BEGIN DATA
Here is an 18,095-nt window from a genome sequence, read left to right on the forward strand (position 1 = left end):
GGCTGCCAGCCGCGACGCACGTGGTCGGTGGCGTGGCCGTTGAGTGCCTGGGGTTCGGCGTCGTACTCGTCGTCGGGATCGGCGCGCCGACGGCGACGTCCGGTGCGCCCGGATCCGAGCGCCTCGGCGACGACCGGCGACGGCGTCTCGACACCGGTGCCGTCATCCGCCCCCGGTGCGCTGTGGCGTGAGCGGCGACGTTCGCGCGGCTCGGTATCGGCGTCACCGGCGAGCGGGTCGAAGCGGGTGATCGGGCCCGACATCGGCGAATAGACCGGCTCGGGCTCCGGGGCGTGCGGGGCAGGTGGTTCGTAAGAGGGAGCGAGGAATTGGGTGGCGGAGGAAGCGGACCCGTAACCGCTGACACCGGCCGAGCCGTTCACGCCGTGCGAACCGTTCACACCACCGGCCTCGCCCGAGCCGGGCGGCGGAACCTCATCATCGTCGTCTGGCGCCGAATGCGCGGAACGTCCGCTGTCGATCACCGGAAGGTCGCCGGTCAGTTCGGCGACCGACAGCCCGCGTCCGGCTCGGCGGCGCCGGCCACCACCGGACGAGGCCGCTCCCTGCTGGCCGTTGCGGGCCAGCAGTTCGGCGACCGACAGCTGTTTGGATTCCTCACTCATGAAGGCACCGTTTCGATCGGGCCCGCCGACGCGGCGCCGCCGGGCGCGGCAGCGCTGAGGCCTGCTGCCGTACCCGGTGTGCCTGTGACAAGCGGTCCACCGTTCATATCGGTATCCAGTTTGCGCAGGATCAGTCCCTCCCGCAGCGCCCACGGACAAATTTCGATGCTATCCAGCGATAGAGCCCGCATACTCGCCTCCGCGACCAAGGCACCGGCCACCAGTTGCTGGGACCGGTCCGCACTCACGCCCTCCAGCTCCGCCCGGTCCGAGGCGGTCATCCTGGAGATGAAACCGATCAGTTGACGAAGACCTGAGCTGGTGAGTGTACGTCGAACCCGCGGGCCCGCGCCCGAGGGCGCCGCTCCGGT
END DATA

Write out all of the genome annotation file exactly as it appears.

Here is an 18,095-nt window from a genome sequence, read left to right on the forward strand (position 1 = left end):
GGCTGCCAGCCGCGACGCACGTGGTCGGTGGCGTGGCCGTTGAGTGCCTGGGGTTCGGCGTCGTACTCGTCGTCGGGATCGGCGCGCCGACGGCGACGTCCGGTGCGCCCGGATCCGAGCGCCTCGGCGACGACCGGCGACGGCGTCTCGACACCGGTGCCGTCATCCGCCCCCGGTGCGCTGTGGCGTGAGCGGCGACGTTCGCGCGGCTCGGTATCGGCGTCACCGGCGAGCGGGTCGAAGCGGGTGATCGGGCCCGACATCGGCGAATAGACCGGCTCGGGCTCCGGGGCGTGCGGGGCAGGTGGTTCGTAAGAGGGAGCGAGGAATTGGGTGGCGGAGGAAGCGGACCCGTAACCGCTGACACCGGCCGAGCCGTTCACGCCGTGCGAACCGTTCACACCACCGGCCTCGCCCGAGCCGGGCGGCGGAACCTCATCATCGTCGTCTGGCGCCGAATGCGCGGAACGTCCGCTGTCGATCACCGGAAGGTCGCCGGTCAGTTCGGCGACCGACAGCCCGCGTCCGGCTCGGCGGCGCCGGCCACCACCGGACGAGGCCGCTCCCTGCTGGCCGTTGCGGGCCAGCAGTTCGGCGACCGACAGCTGTTTGGATTCCTCACTCATGAAGGCACCGTTTCGATCGGGCCCGCCGACGCGGCGCCGCCGGGCGCGGCAGCGCTGAGGCCTGCTGCCGTACCCGGTGTGCCTGTGACAAGCGGTCCACCGTTCATATCGGTATCCAGTTTGCGCAGGATCAGTCCCTCCCGCAGCGCCCACGGACAAATTTCGATGCTATCCAGCGATAGAGCCCGCATACTCGCCTCCGCGACCAAGGCACCGGCCACCAGTTGCTGGGACCGGTCCGCACTCACGCCCTCCAGCTCCGCCCGGTCCGAGGCGGTCATCCTGGAGATGAAACCGATCAGTTGACGAAGACCTGAGCTGGTGAGTGTACGTCGAACCCGCGGGCCCGCGCCCGAGGGCGCCGCTCCGGT